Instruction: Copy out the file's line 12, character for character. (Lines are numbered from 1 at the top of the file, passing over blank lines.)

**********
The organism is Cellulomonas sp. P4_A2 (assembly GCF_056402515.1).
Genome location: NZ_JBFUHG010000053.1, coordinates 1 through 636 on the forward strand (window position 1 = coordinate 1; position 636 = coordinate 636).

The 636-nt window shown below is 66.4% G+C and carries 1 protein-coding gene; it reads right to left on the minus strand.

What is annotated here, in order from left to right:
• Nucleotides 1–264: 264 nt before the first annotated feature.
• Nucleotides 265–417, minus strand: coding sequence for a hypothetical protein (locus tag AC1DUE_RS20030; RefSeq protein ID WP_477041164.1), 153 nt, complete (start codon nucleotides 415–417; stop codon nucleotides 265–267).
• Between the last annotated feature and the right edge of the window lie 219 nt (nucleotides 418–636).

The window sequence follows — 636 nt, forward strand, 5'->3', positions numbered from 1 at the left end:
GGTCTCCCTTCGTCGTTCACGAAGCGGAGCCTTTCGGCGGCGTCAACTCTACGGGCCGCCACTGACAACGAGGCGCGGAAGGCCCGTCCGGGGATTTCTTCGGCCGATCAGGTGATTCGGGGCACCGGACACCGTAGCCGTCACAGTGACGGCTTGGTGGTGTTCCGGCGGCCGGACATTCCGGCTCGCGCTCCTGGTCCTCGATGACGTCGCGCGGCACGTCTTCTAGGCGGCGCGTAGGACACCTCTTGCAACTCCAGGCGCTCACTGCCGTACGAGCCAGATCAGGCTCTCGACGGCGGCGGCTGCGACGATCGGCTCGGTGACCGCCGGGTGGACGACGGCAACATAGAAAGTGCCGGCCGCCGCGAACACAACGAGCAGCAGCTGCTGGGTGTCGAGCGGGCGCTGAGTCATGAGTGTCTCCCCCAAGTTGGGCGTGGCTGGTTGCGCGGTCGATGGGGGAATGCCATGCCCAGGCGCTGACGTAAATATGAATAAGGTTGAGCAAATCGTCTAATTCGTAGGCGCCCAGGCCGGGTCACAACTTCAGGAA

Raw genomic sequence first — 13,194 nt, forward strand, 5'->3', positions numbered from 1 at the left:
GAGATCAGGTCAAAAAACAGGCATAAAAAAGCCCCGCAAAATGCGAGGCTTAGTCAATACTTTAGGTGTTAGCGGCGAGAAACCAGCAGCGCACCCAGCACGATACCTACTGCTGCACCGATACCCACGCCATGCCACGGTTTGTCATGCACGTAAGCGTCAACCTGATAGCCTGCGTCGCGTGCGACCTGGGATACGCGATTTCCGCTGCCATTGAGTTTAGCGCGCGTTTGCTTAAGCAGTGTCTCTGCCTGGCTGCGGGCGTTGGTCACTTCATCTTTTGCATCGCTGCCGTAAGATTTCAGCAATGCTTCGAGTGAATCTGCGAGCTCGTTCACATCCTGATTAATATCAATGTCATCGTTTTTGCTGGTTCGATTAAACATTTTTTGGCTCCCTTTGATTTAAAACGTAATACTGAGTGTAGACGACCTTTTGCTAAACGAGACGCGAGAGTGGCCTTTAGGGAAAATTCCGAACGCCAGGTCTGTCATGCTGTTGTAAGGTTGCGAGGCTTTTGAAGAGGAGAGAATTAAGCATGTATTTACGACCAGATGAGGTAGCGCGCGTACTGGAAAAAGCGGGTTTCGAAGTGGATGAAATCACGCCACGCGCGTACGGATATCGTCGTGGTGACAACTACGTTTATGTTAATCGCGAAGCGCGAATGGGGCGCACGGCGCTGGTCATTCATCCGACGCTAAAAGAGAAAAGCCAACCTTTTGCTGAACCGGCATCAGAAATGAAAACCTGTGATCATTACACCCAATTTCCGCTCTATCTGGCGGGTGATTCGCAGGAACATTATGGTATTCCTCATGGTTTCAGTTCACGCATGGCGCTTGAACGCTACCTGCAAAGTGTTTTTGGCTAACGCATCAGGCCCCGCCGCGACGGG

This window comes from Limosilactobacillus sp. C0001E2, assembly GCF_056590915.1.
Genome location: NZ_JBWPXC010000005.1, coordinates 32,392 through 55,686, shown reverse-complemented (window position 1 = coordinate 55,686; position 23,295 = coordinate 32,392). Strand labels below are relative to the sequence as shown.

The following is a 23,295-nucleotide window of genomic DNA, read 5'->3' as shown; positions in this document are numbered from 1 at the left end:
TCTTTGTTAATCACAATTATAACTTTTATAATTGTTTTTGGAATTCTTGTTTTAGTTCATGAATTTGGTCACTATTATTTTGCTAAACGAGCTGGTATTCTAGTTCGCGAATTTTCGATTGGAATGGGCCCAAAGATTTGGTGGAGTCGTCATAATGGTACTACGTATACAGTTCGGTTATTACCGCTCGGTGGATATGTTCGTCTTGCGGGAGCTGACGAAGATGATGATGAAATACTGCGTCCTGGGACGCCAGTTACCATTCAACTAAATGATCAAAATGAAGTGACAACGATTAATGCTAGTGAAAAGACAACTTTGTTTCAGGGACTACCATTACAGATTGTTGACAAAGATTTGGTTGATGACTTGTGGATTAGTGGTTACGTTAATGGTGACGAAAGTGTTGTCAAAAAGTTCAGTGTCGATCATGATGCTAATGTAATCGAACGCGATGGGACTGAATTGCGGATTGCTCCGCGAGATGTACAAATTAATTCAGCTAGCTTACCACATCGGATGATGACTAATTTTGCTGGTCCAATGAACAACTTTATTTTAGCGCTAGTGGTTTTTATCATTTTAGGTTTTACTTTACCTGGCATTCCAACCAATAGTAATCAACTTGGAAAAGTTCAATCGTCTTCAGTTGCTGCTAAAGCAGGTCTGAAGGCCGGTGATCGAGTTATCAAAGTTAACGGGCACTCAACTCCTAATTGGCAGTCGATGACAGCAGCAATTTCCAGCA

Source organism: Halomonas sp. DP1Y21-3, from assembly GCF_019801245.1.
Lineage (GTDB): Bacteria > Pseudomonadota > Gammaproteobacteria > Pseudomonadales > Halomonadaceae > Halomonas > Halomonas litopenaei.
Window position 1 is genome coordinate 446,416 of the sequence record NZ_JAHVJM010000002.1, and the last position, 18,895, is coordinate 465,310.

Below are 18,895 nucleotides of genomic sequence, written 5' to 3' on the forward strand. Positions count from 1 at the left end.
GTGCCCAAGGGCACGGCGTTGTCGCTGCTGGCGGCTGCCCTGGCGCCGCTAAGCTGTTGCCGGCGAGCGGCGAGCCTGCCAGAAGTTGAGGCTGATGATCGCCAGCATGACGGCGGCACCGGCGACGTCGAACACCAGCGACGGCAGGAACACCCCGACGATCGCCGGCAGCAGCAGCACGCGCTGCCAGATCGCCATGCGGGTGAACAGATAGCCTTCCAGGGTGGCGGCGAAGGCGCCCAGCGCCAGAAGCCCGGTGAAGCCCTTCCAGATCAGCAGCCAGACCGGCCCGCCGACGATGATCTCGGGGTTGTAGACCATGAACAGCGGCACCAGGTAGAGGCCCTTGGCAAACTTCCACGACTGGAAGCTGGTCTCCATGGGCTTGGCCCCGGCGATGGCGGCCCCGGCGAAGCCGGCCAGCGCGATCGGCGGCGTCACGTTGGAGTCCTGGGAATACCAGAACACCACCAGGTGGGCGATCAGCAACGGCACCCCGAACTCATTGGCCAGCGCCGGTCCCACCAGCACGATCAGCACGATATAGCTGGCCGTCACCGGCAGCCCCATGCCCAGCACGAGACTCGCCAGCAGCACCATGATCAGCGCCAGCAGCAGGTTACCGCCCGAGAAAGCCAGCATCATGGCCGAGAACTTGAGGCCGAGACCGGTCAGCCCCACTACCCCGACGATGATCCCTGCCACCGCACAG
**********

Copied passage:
This window comes from Limosilactobacillus sp. C0001E2, assembly GCF_056590915.1.